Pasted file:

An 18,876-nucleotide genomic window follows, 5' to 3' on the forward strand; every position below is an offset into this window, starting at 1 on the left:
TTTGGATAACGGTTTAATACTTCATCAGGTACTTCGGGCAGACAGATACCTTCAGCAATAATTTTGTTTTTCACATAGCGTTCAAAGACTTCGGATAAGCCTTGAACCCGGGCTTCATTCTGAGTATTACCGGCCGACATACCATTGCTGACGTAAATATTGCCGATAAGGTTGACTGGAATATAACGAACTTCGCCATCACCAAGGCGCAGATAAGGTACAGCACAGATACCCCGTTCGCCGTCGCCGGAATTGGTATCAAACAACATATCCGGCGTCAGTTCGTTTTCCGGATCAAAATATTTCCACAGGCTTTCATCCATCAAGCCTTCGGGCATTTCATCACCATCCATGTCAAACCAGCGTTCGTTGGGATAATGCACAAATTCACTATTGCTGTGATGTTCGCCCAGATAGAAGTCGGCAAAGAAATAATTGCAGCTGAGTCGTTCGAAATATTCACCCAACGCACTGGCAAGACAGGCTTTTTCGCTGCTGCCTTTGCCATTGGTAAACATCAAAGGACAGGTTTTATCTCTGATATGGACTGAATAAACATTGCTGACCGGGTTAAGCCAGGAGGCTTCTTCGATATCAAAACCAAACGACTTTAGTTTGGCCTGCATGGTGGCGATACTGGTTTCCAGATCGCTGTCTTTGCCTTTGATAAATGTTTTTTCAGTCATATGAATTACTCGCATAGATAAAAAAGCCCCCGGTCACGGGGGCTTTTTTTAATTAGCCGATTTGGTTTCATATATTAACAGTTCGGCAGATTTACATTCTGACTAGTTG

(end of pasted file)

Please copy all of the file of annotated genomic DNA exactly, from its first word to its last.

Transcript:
An 18,876-nucleotide genomic window follows, 5' to 3' on the forward strand; every position below is an offset into this window, starting at 1 on the left:
TTTGGATAACGGTTTAATACTTCATCAGGTACTTCGGGCAGACAGATACCTTCAGCAATAATTTTGTTTTTCACATAGCGTTCAAAGACTTCGGATAAGCCTTGAACCCGGGCTTCATTCTGAGTATTACCGGCCGACATACCATTGCTGACGTAAATATTGCCGATAAGGTTGACTGGAATATAACGAACTTCGCCATCACCAAGGCGCAGATAAGGTACAGCACAGATACCCCGTTCGCCGTCGCCGGAATTGGTATCAAACAACATATCCGGCGTCAGTTCGTTTTCCGGATCAAAATATTTCCACAGGCTTTCATCCATCAAGCCTTCGGGCATTTCATCACCATCCATGTCAAACCAGCGTTCGTTGGGATAATGCACAAATTCACTATTGCTGTGATGTTCGCCCAGATAGAAGTCGGCAAAGAAATAATTGCAGCTGAGTCGTTCGAAATATTCACCCAACGCACTGGCAAGACAGGCTTTTTCGCTGCTGCCTTTGCCATTGGTAAACATCAAAGGACAGGTTTTATCTCTGATATGGACTGAATAAACATTGCTGACCGGGTTAAGCCAGGAGGCTTCTTCGATATCAAAACCAAACGACTTTAGTTTGGCCTGCATGGTGGCGATACTGGTTTCCAGATCGCTGTCTTTGCCTTTGATAAATGTTTTTTCAGTCATATGAATTACTCGCATAGATAAAAAAGCCCCCGGTCACGGGGGCTTTTTTTAATTAGCCGATTTGGTTTCATATATTAACAGTTCGGCAGATTTACATTCTGACTAGTTG